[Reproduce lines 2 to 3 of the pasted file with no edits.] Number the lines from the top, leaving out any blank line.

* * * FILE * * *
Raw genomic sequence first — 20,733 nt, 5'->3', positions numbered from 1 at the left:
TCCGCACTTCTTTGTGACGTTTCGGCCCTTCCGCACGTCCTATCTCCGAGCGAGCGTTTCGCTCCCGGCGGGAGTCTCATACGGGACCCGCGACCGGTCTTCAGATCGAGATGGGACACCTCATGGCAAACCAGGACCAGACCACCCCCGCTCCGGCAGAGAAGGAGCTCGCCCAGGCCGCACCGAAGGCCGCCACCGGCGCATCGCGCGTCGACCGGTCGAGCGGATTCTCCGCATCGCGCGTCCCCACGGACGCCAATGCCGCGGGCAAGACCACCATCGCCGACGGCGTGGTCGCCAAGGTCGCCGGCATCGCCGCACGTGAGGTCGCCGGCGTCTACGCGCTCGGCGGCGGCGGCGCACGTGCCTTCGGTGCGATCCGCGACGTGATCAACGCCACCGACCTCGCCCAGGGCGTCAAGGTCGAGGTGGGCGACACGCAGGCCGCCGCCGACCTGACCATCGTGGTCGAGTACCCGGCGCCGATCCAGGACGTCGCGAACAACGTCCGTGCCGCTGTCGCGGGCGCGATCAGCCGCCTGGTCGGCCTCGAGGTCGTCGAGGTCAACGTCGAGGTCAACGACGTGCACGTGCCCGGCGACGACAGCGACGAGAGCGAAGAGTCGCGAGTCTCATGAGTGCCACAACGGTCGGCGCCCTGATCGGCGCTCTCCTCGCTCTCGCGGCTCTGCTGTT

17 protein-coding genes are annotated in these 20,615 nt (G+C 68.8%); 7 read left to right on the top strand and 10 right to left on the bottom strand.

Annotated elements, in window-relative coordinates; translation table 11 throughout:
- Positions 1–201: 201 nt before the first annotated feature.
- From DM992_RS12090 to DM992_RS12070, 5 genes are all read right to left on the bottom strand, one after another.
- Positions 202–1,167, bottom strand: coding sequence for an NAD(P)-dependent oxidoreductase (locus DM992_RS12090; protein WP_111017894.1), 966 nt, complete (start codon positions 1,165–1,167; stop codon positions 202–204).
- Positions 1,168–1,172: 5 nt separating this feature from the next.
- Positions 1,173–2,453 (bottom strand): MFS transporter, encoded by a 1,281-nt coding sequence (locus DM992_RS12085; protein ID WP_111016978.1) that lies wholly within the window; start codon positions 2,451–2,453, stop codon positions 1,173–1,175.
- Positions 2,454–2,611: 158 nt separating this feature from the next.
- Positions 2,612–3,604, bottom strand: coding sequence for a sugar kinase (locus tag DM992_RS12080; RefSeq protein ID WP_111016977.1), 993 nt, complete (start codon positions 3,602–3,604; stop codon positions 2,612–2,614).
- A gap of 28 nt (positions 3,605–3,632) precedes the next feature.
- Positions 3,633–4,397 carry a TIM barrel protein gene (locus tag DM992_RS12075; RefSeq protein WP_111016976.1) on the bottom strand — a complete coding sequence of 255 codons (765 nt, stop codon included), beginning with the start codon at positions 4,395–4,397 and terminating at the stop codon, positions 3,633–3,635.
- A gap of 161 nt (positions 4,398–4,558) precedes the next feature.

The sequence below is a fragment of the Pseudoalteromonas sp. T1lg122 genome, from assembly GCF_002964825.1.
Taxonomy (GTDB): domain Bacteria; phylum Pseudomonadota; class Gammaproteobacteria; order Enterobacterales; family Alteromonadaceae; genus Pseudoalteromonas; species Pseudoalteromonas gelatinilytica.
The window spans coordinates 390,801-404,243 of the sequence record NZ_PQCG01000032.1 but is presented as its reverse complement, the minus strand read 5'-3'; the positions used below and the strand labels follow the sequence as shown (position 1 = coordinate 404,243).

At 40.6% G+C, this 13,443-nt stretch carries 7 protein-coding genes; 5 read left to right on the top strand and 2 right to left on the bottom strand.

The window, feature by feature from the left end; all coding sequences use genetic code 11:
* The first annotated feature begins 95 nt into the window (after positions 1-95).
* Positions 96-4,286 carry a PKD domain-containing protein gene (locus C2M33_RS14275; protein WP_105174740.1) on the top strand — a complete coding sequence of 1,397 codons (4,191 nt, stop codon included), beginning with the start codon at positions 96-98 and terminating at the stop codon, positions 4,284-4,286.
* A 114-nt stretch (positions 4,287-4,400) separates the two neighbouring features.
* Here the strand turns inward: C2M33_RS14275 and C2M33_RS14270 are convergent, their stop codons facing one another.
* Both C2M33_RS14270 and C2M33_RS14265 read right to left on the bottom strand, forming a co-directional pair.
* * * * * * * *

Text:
TCCGCACTTCTTTGTGACGTTTCGGCCCTTCCGCACGTCCTATCTCCGAGCGAGCGTTTCGCTCCCGGCGGGAGTCTCATACGGGACCCGCGACCGGTCTTCAGATCGAGATGGGACACCTCATGGCAAACCAGGACCAGACCACCCCCGCTCCGGCAGAGAAGGAGCTCGCCCAGGCCGCACCGAAGGCCGCCACCGGCGCATCGCGCGTCGACCGGTCGAGCGGATTCTCCGCATCGCGCGTCCCCACGGACGCCAATGCCGCGGGCAAGACCACCATCGCCGACGGCGTGGTCGCCAAGGTCGCCGGCATCGCCGCACGTGAGGTCGCCGGCGTCTACGCGCTCGGCGGCGGCGGCGCACGTGCCTTCGGTGCGATCCGCGACGTGATCAACGCCACCGACCTCGCCCAGGGCGTCAAGGTCGAGGTGGGCGACACGCAGGCCGCCGCCGACCTGACCATCGTGGTCGAGTACCCGGCGCCGATCCAGGACGTCGCGAACAACGTCCGTGCCGCTGTCGCGGGCGCGATCAGCCGCCTGGTCGGCCTCGAGGTCGTCGAGGTCAACGTCGAGGTCAACGACGTGCACGTGCCCGGCGACGACAGCGACGAGAGCGAAGAGTCGCGAGTCTCATGAGTGCCACAACGGTCGGCGCCCTGATCGGCGCTCTCCTCGCTCTCGCGGCTCTGCTGTT

17 protein-coding genes are annotated in these 20,615 nt (G+C 68.8%); 7 read left to right on the top strand and 10 right to left on the bottom strand.